The end of the hall opened to a room at least five times larger than the banquet room in his castle. The Chariot occupied the center of the room, though at least a half dozen more Chariots could have fit in here. The blue shimmering light was present at the far end of the hanger bay. All the cubs and their Jinn partners were gathered to each side of the shimmering light.
He could smell food from the Chariot, but it didn’t look like anyone was eating. They would need to be cured of that bad habit, it was important to eat when the opportunity presented itself – you never knew when that opportunity might come again.
He climbed the steps to the Chariot and entered the dining car. The farmer’s wife was fussing with make-work to occupy herself, being that she had no diners to feed. He took a plate and the woman piled his plate with eggs, pork, and potatoes. She filled a cup with the precious coffee and he sat at one of the tables, watching the gathered children outside.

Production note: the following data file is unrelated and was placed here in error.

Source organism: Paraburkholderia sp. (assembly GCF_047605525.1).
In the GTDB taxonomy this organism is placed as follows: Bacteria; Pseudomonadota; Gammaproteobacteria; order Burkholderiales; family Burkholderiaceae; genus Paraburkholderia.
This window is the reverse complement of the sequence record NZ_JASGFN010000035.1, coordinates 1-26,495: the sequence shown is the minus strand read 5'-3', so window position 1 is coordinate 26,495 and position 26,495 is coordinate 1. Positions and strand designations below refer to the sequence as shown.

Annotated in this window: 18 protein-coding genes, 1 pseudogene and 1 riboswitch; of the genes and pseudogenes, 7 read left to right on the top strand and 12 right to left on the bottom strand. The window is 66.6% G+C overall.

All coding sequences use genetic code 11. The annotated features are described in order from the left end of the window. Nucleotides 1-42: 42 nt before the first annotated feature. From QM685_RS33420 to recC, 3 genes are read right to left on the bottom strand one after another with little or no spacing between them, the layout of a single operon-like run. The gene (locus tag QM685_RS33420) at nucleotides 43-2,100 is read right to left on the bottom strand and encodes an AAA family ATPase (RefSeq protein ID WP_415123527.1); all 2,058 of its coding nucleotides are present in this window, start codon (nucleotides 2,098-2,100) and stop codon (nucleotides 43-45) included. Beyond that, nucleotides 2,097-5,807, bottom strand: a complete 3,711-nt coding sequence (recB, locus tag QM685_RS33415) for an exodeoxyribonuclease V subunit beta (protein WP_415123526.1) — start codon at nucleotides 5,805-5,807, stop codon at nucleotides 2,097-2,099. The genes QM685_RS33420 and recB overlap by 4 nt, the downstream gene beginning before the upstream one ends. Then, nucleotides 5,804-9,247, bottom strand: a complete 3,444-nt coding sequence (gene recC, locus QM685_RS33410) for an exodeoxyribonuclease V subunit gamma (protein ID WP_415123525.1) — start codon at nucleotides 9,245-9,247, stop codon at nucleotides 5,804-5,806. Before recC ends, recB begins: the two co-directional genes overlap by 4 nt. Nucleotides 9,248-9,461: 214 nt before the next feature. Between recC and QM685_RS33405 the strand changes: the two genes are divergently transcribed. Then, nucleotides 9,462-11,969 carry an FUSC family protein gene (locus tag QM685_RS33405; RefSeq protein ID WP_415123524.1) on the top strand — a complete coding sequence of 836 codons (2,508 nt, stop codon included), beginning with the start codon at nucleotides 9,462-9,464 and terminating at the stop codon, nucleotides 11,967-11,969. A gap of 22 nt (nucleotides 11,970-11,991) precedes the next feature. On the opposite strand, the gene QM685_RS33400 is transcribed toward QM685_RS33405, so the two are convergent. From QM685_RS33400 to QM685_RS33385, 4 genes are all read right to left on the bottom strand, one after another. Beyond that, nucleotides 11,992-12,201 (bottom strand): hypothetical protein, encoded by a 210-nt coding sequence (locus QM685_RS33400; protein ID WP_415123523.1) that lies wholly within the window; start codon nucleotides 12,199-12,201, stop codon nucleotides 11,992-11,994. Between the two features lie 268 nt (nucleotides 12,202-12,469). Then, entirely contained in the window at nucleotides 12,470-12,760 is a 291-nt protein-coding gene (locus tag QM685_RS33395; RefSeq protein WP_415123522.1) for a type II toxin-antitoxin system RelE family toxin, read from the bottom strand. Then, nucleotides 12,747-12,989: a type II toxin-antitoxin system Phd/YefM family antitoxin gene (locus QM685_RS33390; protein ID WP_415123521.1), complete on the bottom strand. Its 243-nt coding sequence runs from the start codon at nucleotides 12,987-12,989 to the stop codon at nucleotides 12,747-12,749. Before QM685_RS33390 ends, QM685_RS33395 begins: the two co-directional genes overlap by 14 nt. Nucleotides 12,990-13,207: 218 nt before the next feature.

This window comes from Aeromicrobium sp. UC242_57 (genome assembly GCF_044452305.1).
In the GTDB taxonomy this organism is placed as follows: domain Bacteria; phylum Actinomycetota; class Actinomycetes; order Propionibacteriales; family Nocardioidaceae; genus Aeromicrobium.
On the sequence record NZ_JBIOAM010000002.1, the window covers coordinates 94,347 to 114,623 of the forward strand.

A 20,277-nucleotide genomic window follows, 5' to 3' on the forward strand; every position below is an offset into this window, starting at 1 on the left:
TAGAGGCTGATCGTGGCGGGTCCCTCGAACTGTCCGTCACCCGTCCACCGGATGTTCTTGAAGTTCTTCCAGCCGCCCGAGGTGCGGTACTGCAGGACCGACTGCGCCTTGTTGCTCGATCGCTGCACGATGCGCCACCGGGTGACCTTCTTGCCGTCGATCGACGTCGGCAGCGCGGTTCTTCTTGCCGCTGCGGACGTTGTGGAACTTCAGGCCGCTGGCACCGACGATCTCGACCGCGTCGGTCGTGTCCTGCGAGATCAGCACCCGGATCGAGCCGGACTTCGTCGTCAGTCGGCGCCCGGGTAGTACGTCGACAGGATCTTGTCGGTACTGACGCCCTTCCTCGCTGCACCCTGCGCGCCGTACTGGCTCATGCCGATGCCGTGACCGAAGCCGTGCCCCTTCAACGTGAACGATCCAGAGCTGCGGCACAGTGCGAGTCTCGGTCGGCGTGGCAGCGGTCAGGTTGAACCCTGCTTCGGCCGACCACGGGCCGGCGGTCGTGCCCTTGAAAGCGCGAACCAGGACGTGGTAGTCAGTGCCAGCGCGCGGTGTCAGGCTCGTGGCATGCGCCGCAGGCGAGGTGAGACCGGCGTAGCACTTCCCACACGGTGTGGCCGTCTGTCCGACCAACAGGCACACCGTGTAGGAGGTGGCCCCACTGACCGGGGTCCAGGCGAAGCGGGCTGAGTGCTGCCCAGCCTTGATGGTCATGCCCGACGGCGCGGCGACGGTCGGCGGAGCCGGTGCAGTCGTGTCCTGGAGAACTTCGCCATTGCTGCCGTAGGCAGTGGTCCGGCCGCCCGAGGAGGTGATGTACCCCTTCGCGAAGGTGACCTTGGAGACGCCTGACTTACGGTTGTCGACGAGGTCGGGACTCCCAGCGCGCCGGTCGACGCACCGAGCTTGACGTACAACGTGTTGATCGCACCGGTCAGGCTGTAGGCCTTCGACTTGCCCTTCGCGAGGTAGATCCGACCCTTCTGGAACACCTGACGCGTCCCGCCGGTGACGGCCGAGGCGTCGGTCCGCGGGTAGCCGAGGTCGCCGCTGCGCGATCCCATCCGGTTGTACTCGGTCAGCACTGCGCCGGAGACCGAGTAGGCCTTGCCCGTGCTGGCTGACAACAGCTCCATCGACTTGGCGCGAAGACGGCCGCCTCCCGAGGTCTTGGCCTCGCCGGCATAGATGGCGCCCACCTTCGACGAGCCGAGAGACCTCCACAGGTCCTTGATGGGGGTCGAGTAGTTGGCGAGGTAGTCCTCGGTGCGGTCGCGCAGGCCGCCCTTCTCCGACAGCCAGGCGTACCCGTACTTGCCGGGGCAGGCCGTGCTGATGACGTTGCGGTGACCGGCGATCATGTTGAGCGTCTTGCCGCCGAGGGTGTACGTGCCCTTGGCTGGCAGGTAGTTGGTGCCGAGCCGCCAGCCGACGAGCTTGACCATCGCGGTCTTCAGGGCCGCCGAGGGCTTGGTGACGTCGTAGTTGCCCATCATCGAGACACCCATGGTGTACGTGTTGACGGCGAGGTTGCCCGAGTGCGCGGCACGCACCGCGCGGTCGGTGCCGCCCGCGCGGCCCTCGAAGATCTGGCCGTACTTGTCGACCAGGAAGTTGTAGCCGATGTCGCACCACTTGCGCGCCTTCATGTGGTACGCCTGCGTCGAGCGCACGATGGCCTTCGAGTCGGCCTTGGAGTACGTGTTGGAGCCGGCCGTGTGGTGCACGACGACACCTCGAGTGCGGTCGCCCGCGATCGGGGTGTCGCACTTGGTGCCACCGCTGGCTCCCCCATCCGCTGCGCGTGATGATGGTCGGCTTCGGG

The farmer’s wife came to his table. “The poor dears, this is heartbreaking.”
“Waiting for friends to return from battle is always difficult,” replied Rotathian.
“Hmm?” The woman made a clucking sound. “Oh, you don’t know? No, no, it isn’t the Raven Jinn their worried for, it’s who the Jinn went to free that they fear for.”
“The two people that were taken captive?” asked Rotathian.
“I’m surprised you weren’t told, my Lord,” said the woman. “The two people are tigers. One is the cub’s father, Batheba, and the other their grandfather, Kabath.”